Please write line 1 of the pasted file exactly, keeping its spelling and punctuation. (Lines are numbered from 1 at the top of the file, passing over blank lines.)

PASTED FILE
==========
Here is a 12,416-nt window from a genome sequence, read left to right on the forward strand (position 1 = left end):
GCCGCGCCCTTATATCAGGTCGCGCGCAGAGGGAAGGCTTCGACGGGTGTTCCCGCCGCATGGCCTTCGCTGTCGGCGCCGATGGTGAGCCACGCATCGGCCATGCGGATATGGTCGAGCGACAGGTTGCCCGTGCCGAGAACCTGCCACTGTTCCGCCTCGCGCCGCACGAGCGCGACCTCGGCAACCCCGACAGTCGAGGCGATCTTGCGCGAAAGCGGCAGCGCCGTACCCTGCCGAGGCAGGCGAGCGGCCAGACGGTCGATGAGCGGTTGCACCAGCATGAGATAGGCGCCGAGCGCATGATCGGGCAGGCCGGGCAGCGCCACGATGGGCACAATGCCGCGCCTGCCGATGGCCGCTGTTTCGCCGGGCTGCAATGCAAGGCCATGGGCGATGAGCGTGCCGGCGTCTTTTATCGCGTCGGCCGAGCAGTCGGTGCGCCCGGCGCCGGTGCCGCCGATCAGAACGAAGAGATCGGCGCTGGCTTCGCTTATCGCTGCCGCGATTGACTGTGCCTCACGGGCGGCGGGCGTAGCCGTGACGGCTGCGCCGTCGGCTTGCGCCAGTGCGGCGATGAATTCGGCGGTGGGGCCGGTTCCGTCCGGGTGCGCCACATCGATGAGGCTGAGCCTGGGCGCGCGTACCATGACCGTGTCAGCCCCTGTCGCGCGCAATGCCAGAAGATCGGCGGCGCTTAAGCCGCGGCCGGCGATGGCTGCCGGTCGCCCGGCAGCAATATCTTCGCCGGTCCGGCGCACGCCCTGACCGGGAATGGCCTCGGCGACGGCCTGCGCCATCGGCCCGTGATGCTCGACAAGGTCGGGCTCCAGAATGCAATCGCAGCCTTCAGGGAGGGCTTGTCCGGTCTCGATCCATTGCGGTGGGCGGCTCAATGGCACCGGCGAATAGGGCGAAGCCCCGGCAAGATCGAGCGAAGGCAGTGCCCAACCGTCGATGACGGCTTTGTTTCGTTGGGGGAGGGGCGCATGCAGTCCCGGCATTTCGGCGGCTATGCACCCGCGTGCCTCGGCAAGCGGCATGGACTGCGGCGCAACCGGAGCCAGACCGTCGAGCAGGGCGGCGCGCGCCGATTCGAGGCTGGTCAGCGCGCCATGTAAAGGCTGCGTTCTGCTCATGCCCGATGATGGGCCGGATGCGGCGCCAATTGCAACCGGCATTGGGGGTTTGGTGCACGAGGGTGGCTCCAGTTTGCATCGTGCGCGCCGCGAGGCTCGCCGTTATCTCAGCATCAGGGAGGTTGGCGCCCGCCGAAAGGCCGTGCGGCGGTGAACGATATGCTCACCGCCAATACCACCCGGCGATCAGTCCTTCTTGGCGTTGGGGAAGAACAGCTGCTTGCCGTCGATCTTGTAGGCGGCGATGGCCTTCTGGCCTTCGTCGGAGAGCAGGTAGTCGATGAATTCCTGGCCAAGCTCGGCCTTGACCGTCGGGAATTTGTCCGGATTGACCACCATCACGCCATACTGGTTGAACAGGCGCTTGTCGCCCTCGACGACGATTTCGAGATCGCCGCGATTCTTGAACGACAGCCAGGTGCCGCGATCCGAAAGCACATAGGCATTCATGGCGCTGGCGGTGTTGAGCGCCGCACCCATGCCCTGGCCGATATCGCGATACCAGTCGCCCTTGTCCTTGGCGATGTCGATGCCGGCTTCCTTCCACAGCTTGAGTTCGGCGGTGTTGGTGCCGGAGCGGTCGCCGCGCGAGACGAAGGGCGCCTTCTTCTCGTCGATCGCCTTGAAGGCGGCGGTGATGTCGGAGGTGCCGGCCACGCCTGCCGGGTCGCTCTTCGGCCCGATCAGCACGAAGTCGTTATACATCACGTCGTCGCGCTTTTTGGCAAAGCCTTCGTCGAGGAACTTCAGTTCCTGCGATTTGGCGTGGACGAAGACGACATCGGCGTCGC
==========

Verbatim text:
Here is a 12,416-nt window from a genome sequence, read left to right on the forward strand (position 1 = left end):